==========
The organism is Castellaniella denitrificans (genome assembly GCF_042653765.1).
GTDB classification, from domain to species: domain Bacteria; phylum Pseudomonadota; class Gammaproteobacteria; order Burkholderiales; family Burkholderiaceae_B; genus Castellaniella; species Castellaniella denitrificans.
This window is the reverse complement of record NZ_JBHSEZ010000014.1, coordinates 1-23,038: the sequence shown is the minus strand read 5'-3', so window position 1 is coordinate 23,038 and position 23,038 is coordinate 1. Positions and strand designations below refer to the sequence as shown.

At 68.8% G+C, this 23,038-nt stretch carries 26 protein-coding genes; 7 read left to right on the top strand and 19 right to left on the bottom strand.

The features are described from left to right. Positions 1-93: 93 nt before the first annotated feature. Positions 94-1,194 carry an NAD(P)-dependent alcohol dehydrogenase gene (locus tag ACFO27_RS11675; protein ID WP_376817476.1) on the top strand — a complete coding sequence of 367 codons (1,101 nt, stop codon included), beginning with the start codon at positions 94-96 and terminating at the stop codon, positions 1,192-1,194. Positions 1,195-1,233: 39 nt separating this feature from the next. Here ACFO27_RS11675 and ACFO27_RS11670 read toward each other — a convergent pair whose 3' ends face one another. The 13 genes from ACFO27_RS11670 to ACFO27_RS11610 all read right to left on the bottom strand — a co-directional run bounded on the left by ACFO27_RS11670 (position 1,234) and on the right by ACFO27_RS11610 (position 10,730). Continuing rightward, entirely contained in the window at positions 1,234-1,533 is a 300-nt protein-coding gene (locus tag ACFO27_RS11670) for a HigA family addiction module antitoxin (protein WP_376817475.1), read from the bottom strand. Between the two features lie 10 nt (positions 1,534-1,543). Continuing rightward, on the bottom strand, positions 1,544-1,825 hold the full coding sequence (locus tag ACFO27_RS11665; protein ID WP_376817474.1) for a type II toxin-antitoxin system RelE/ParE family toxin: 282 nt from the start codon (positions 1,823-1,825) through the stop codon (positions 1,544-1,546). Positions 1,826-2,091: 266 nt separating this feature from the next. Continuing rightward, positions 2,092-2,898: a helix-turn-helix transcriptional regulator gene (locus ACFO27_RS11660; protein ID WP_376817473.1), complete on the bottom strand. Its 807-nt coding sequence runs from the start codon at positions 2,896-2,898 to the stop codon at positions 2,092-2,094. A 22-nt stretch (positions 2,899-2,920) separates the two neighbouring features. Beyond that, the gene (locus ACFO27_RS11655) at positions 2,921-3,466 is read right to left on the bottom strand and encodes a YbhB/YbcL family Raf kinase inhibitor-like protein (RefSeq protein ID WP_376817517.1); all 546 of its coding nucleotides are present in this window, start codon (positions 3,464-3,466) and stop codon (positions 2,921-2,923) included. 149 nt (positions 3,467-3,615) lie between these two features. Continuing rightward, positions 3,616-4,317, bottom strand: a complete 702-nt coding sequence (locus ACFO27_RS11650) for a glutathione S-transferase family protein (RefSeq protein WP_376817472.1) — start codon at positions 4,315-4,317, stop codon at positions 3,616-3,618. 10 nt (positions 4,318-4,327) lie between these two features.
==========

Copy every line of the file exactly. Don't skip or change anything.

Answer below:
The organism is Castellaniella denitrificans (genome assembly GCF_042653765.1).
GTDB classification, from domain to species: domain Bacteria; phylum Pseudomonadota; class Gammaproteobacteria; order Burkholderiales; family Burkholderiaceae_B; genus Castellaniella; species Castellaniella denitrificans.
This window is the reverse complement of record NZ_JBHSEZ010000014.1, coordinates 1-23,038: the sequence shown is the minus strand read 5'-3', so window position 1 is coordinate 23,038 and position 23,038 is coordinate 1. Positions and strand designations below refer to the sequence as shown.

At 68.8% G+C, this 23,038-nt stretch carries 26 protein-coding genes; 7 read left to right on the top strand and 19 right to left on the bottom strand.

The features are described from left to right. Positions 1-93: 93 nt before the first annotated feature. Positions 94-1,194 carry an NAD(P)-dependent alcohol dehydrogenase gene (locus tag ACFO27_RS11675; protein ID WP_376817476.1) on the top strand — a complete coding sequence of 367 codons (1,101 nt, stop codon included), beginning with the start codon at positions 94-96 and terminating at the stop codon, positions 1,192-1,194. Positions 1,195-1,233: 39 nt separating this feature from the next. Here ACFO27_RS11675 and ACFO27_RS11670 read toward each other — a convergent pair whose 3' ends face one another. The 13 genes from ACFO27_RS11670 to ACFO27_RS11610 all read right to left on the bottom strand — a co-directional run bounded on the left by ACFO27_RS11670 (position 1,234) and on the right by ACFO27_RS11610 (position 10,730). Continuing rightward, entirely contained in the window at positions 1,234-1,533 is a 300-nt protein-coding gene (locus tag ACFO27_RS11670) for a HigA family addiction module antitoxin (protein WP_376817475.1), read from the bottom strand. Between the two features lie 10 nt (positions 1,534-1,543). Continuing rightward, on the bottom strand, positions 1,544-1,825 hold the full coding sequence (locus tag ACFO27_RS11665; protein ID WP_376817474.1) for a type II toxin-antitoxin system RelE/ParE family toxin: 282 nt from the start codon (positions 1,823-1,825) through the stop codon (positions 1,544-1,546). Positions 1,826-2,091: 266 nt separating this feature from the next. Continuing rightward, positions 2,092-2,898: a helix-turn-helix transcriptional regulator gene (locus ACFO27_RS11660; protein ID WP_376817473.1), complete on the bottom strand. Its 807-nt coding sequence runs from the start codon at positions 2,896-2,898 to the stop codon at positions 2,092-2,094. A 22-nt stretch (positions 2,899-2,920) separates the two neighbouring features. Beyond that, the gene (locus ACFO27_RS11655) at positions 2,921-3,466 is read right to left on the bottom strand and encodes a YbhB/YbcL family Raf kinase inhibitor-like protein (RefSeq protein ID WP_376817517.1); all 546 of its coding nucleotides are present in this window, start codon (positions 3,464-3,466) and stop codon (positions 2,921-2,923) included. 149 nt (positions 3,467-3,615) lie between these two features. Continuing rightward, positions 3,616-4,317, bottom strand: a complete 702-nt coding sequence (locus ACFO27_RS11650) for a glutathione S-transferase family protein (RefSeq protein WP_376817472.1) — start codon at positions 4,315-4,317, stop codon at positions 3,616-3,618. 10 nt (positions 4,318-4,327) lie between these two features.